September 29, 2009

During our system down time

It’s still possible to use Alloway Library resources while technicians continue to restore our system after a major hardware failure. Librarians are able to assist all patrons to find the resources they need and material can be checked out as always. To renew material contact the circulation staff. Visit our contacts page if you need further assistance.

University Librarian Ted Goshulak states "I know that this whole experience is taxing on all of us." As TWU Information Technology staff work to bring the library's database back online Library staff are evaluating the ongoing situation in order to make recommendations to key decision makers about the very real and widespread impact that loss of library services can have on key stakeholders including students, faculty, library staff, and other library users on and off campus.

As to the big question of when will we be back online, the best guess is still "days."

Before computers, we relied on the card catalogue. Photo from TWU Archives

Alloway Library staff appreciate our patrons’ patience and cooperation during this challenging time.

September 25, 2009

A mishmash wrapped in a muddle?

Geoffrey Nunberg thinks Google's book search could be a disaster for scholars. In a recent article in The Chronicle for Higher Education he cites serious problems with the way Google extracts a book's metadata which diminish the utility of Google's great book project.
What if you may be interested in books simply as records of the language as it was used in various periods or genres. With the vast collection of published books at hand, you can track the way “happiness” replaced “felicity” in the 17th century, quantify the rise and fall of propaganda or industrial democracy over the course of the 20th century, or pluck out all the Victorian novels that contain the phrase "gentle reader." But to pose those questions, you need reliable metadata about dates and categories, which is why it's so disappointing that Google book search's metadata are a train wreck: a mishmash wrapped in a muddle wrapped in a mess.
Nunberg gives numerous examples of metadata errors such as wrong publication dates (for example, a Bob Dylan biography published in 1899 and 29 references to Barack Obama in books published before he was ever born.) He also points out serious classification errors such as "an edition of Moby Dick is labeled Computers; The Cat Lover's Book of Fascinating Facts falls under Technology & Engineering."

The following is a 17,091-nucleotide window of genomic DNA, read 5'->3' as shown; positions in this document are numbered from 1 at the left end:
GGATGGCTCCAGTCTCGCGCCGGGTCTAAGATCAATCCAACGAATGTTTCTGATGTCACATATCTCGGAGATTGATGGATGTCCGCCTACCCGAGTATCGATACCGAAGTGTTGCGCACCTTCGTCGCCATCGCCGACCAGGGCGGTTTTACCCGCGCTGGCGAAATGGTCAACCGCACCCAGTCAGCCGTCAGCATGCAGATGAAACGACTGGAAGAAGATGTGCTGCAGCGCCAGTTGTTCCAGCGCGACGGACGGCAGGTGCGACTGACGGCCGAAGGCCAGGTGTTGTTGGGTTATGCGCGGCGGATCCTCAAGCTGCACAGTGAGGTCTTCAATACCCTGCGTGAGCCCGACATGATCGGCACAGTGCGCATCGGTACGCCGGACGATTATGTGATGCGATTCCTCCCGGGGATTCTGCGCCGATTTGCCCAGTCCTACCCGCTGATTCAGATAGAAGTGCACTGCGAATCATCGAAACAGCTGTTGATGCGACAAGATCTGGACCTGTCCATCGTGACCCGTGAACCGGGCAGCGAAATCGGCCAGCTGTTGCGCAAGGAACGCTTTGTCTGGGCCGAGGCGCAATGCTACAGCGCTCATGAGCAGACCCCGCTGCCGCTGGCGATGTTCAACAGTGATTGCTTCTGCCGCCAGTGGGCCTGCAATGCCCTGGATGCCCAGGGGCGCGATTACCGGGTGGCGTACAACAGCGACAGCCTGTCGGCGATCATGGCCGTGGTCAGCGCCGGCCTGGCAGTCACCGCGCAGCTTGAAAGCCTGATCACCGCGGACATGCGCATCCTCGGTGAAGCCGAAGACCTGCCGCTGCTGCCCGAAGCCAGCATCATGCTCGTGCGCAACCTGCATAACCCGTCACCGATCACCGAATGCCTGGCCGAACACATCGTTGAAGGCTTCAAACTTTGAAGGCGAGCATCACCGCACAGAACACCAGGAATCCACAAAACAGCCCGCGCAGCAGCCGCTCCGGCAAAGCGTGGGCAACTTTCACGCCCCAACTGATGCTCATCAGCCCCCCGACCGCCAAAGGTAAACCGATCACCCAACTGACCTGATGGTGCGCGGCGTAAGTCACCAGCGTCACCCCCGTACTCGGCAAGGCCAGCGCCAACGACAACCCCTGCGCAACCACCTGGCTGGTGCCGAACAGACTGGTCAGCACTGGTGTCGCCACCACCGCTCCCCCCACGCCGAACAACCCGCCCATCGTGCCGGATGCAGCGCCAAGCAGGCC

While Google blames the errors on libraries and publishers who supply the books for the scanning project Nunberg points out that it's not libraries supplying bad information and probably not the publishers either. Google is using book seller classifications instead of more rigorous library classifications. No librarian or bookseller would classify a Mae West biography under Religion, even if the biography's subtitle is "An icon in black and white" he notes

The real problem writes Nunberg is that "Google has taken a group of the world's great research collections and returned them in the form of a suburban-mall bookstore."

And some of the metadata is just plain sloppy. Two examples Nunberg found are:
  • Moby Dick: or the White Wall
  • The Mosaic Navigator: The Essential Guide to the Internet Interface, dated 1939 and attributed to Sigmund Freud and Katherine Jones
Google has responded and pledged to fix errors as they are reported. Nunberg clearly states why Google needs to "get it right."
No competitor will be able to come after it on the same scale. Nor is technology going to lower the cost of entry. Scanning will always be an expensive, labor-intensive project. Of course, 50 or 100 years from now control of the collection may pass from Google to somebody else—Elsevier, Unesco, Wal-Mart. But it's safe to assume that the digitized books that scholars will be working with then will be the very same ones that are sitting on Google's servers today, augmented by the millions of titles published in the interim.
The scope of the project means that Google has "the responsibility of making its collections an adequate resource for scholarly research. That means, at a minimum, licensing the catalogs of the Library of Congress and OCLC Online Computer Library Center and incorporating them into the search engine so that users can get accurate results when they search on various combinations of dates, keywords, subject headings, and the like."

Next, we'll summarize Nunberg's conclusions and his reasons for being optimistic about Google Book Search

September 15, 2009

Who are Alloway Library's Man Bookers?

Here's a complete list of titles that form Alloway Library's Man Booker display:
Some may be already checked out, but you can find the item in our catalogue and request it. Or check out material from the display.

1969 Shortlist Muriel Spark The Public Image